Majority of NA Fundraisers See Salary Increases in 2013

More than 63 percent of fundraisers in the U.S. and Canada saw their average incomes rise in 2013, even as average salaries fell by nearly eight percent compared to 2012, according to the Association of Fundraising Professionals’ (AFP) 2014 Compensation and Benefits Study.

Though 63 percent saw their income rise in 2013 compared 2012, 28 percent reported no change overall and eight percent saw decreases. These figures are a slight drop from last year’s data, when 66 percent reported increased income, but higher than in 2011, when just 58 percent saw increased incomes.

The mean (average) U.S. salary in 2013 was $75,483, a decline of almost 8 percent from the 2012 average. The median salary also declined – to $65,000 – a drop of 8.5 percent from the 2012 median.

Canadian fundraisers experienced similar declines in salary in 2013. The average fundraising salary declined by more than 10.7 percent to $78,862, while the median salary fell 5.3 percent to $72,000.

In general, respondents are very committed to the nonprofit sector (85 percent agree or strongly agree) and feel that career advancement opportunities in the sector are good (58 percent agree or strongly agree). Study results show that respondents are very satisfied with their fundraising career in general, and satisfied with their salary and benefits.

Salary by Geography, Position, Credential

The compensation survey found that location and type of organization continue to play an important role in determining salary. Within the six regions of the United States, average salaries for all survey respondents ranged from $70,115 in the South Central area to $81,747 in the Northwest region. Chief Executive Officers (CEOs) and senior-level fundraisers working for consulting firms earned the highest average salaries. CEOs earned $87,728 on average, and consultants had average salaries of $103,689.

Within the three regions of Canada, average salaries for all respondents ranged from $66,441 in the Eastern provinces to $99,372 in the Central provinces. The highest earners were CEOs and Chief Development Officers (CDOs). CEOs in Canada earned $92,245, and CDOs earned $91,199 on average.

The possession of a certification credential correlates positively with salary. In the United States sample, CFREs reported average salaries more than $25,500 higher than the average for respondents with no certification. Those who hold the ACFRE reported average salaries $46,000 higher than non-credentialed individuals. In Canada, CFREs reported average salaries more than $17,250 higher than the average for respondents with no certification. Canadian respondents who hold an ACFRE or FAHP also reported significantly higher salaries than individuals with no certification, although the sample is too small to make generalizations.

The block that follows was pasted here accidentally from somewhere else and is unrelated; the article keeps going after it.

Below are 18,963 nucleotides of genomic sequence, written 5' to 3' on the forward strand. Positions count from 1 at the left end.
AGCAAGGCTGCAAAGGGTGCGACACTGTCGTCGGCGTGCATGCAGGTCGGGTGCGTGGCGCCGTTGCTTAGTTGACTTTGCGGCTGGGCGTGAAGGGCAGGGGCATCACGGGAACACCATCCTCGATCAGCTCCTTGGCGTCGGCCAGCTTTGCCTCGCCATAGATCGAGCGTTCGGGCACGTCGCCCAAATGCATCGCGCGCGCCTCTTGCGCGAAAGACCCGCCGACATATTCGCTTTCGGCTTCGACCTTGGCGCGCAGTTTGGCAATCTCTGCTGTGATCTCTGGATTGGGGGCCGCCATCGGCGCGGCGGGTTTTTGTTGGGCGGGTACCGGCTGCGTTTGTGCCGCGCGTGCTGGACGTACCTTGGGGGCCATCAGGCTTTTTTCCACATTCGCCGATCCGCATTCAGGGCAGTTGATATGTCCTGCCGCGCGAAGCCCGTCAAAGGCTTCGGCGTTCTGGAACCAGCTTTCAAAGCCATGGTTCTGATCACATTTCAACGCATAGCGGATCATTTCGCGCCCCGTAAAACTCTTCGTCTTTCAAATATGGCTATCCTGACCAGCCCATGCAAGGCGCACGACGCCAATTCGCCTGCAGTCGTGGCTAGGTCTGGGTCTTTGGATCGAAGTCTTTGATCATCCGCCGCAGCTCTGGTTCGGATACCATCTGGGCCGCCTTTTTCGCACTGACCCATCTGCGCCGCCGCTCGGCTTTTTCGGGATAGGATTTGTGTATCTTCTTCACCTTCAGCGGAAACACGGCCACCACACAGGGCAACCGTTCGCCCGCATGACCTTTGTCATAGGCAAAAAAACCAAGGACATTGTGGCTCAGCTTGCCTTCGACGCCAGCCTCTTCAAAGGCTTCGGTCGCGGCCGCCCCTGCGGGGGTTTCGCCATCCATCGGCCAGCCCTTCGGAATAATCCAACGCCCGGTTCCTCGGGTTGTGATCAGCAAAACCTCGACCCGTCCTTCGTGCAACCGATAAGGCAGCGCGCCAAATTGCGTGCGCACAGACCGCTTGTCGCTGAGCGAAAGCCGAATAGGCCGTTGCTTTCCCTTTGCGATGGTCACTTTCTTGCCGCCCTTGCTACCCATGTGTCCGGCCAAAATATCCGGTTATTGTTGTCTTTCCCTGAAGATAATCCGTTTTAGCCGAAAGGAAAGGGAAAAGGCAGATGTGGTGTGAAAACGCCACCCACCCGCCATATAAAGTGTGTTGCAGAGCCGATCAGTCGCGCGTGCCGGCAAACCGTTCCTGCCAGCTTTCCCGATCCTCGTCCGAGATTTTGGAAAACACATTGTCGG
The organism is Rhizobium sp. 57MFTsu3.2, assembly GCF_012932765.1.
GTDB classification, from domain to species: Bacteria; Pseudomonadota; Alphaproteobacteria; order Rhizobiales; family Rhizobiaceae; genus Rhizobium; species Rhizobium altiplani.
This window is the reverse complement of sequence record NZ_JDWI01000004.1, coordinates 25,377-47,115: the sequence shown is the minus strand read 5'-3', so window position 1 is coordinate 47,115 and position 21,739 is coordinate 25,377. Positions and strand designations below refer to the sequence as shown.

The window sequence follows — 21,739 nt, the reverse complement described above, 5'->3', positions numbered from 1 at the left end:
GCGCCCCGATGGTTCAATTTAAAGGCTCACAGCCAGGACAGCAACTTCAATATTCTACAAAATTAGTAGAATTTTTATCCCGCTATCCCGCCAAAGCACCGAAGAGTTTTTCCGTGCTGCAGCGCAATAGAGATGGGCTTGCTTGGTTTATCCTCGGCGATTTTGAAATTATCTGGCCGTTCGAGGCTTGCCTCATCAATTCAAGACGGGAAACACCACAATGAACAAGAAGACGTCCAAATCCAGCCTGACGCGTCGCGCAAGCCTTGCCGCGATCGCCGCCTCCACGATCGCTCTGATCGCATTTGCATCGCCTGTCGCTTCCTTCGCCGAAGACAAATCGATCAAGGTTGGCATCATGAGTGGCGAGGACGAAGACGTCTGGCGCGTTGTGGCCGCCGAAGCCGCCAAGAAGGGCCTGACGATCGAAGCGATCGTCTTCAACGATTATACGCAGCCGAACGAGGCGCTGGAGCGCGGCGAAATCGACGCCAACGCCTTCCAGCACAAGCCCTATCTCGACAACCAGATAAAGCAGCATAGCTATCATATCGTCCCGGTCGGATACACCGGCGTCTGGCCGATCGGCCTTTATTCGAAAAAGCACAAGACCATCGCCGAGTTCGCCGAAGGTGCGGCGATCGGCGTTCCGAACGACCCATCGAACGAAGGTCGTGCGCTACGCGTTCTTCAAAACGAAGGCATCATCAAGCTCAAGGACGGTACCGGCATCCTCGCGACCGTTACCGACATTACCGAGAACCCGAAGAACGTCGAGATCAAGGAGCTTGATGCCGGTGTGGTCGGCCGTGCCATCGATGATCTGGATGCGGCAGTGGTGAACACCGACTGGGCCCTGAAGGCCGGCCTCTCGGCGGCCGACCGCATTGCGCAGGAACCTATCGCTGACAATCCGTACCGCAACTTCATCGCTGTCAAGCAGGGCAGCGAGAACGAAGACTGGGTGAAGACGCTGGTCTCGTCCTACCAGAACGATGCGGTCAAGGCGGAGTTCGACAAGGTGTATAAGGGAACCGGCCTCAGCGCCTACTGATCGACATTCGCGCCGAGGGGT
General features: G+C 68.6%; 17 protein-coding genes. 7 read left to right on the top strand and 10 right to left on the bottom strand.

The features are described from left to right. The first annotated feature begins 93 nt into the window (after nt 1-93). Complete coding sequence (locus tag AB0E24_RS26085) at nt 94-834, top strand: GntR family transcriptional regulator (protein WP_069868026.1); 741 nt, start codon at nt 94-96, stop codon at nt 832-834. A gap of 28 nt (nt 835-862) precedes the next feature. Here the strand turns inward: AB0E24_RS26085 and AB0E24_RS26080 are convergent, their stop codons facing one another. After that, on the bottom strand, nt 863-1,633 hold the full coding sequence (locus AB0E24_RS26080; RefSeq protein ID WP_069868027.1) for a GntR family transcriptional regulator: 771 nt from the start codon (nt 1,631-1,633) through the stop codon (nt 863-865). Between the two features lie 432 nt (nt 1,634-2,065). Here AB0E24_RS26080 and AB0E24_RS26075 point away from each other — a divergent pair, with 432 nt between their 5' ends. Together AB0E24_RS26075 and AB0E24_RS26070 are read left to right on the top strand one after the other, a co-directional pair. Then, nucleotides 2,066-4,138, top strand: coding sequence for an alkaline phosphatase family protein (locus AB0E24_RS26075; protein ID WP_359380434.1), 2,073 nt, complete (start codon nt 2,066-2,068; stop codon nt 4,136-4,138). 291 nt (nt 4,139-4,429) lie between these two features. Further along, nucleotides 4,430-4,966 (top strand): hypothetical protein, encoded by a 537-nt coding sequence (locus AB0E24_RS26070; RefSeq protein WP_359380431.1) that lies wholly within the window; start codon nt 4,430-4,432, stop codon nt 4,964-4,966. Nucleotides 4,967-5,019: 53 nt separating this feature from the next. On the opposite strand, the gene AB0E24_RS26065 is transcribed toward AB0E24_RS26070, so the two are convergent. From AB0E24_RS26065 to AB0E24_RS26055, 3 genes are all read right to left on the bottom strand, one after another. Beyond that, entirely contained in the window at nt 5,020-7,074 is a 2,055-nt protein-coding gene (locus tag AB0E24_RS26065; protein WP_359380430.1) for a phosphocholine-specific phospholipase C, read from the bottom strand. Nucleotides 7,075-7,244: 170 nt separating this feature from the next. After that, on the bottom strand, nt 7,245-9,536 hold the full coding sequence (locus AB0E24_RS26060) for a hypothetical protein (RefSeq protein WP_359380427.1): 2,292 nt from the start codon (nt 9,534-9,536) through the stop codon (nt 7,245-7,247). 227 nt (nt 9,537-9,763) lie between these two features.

As expected, there were positive correlations between average compensation and the size of an organization’s budget and amount of funds raised, as well as individuals’ age, level of education and years of professional experience.

Gender Cap Continues

A significant gap continues to exist between the salaries of male and female fundraisers in both countries. Male fundraisers in the United Stated reported an average salary of $94,497 in 2013. Women earned $70,145 on average. With the exception of 2005 when the salary gap diminished slightly, the gap in the U.S. has consistently been $20,000 or more during the 13 years in which the survey has been conducted.

There was also a gap in salaries by gender in Canada, where male fundraisers reported an average salary of $85,780 and women earned $76,826. The gender salary gap in Canada is smaller this year, where it has been approximately $12,000-$16,000 each year of the survey except for 2007, when the difference was only $3,353. Seventy-seven percent of all survey respondents were female, while 26 percent were male.

The average turnover rate (number of years in fundraising divided by the number of fundraising jobs held) for United States respondents was 4.4 years per job, and for Canadians the rate was 3.9 years per job. Both of these figures were half a point higher than they were in last year’s survey.